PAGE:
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Climate Change can put more Insects at risk for extinction

Climate Change can put more Insects at risk for extinction

New NASA research models are shedding light on how insect populations may respond to severe changes in temperature that are likely climate change. In a study recently published in Nature Climate Change, scientists found that 65% of the insect populations they examined could become extinct within the next century.

Insects play many important roles in Earth’s ecosystems. They help with the production of fruits, vegetables, and flowers through pollination. They break down organic matter. They even help control harmful pests. But there are gaps in our understanding of how insects and ecosystems will respond to climate change.

“We needed a modelling tool to understand how insect populations will be affected by variations in temperature, and that is what we aimed to offer with this study: a more direct and precise way for scientists to understand these dynamics,” said the researcher Dr. Kate Duffy, a former postdoctoral researcher at NASA Ames Research Center.

Duffy and other scientists used advanced modelling to explore how cold-blooded insect populations might respond to projected temperature changes over the next century. The research group found that 25 of the 38 insect species they studied could face an increased risk of extinction over the next century, particularly due to dramatic and erratic temperature changes in their local environments.

Scientists expect climate change to negatively affect biological diversity – the amount of variation found in Earth’s genes, species and ecosystems. Maintaining diversity is essential for human health, food security, clean air and water, and millions of agricultural jobs around the world. Understanding which species may be most at risk could allow conservationists to more precisely focus efforts to combat diversity losses.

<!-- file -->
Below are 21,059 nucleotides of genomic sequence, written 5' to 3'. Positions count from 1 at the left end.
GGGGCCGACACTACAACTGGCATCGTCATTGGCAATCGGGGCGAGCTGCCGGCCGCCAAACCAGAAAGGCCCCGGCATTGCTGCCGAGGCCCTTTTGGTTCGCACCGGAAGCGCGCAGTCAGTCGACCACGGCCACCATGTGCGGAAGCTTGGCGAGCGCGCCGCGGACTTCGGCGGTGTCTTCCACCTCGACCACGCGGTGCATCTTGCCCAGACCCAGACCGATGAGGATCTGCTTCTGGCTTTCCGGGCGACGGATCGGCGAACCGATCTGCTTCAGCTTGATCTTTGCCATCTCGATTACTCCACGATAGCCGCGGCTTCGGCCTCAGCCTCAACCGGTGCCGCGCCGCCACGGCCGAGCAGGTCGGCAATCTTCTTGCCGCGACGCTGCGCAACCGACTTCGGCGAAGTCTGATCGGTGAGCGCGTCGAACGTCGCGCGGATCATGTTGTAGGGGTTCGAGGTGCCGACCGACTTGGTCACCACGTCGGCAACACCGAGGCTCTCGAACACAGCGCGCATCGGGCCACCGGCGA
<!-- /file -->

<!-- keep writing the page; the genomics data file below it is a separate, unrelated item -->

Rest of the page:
Many previous studies have relied on the relationship between average temperatures and species health to inform statistical models of climate impacts on species attributes (such as their distribution or abundance). But such models can sometimes be misleading because the relationship between temperatures and species performance is complex, with many factors at play, and few models adequately account for fluctuations in temperature.

To get a more detailed look at how changes in temperature will affect insect populations, Duffy and colleagues integrated climate projections from the World Climate Research Program, data on how insects behave at different temperatures, and mathematical models, which scientists call “dynamic modeling”. This approach is unique in that it integrates climate projections with existing insect temperature response models to produce insect population projections. Previous studies have provided information on the growth rate of insect populations, but have never before scaled models to the population level.

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Their analysis showed that due to extreme temperature changes, 65 per cent of the 38 populations studied could face an increased risk of extinction in the next 50 to 100 years. Changes in temperature are particularly threatening to cold-blooded insects because the creatures lack mechanisms to regulate their body temperature during drastic changes in temperature.

“The data-driven and ecological models from this study could enable more accurate predictions of ecological response than ever before and inform more targeted strategies to help species adapt to climate change,” said Auroop Ganguly, a researcher at the University Northeastern and co-author of the article.

This research was funded primarily by grants from the National Science Foundation, with additional support from the Department of Defense. Duffy led this study while supporting NASA’s Earth Exchange team at Ames and while pursuing his Ph.D. at Northeastern University. She recently co-founded Zeus AI, a NASA Small Business Innovation Research-funded startup that uses machine learning for weather forecasting.

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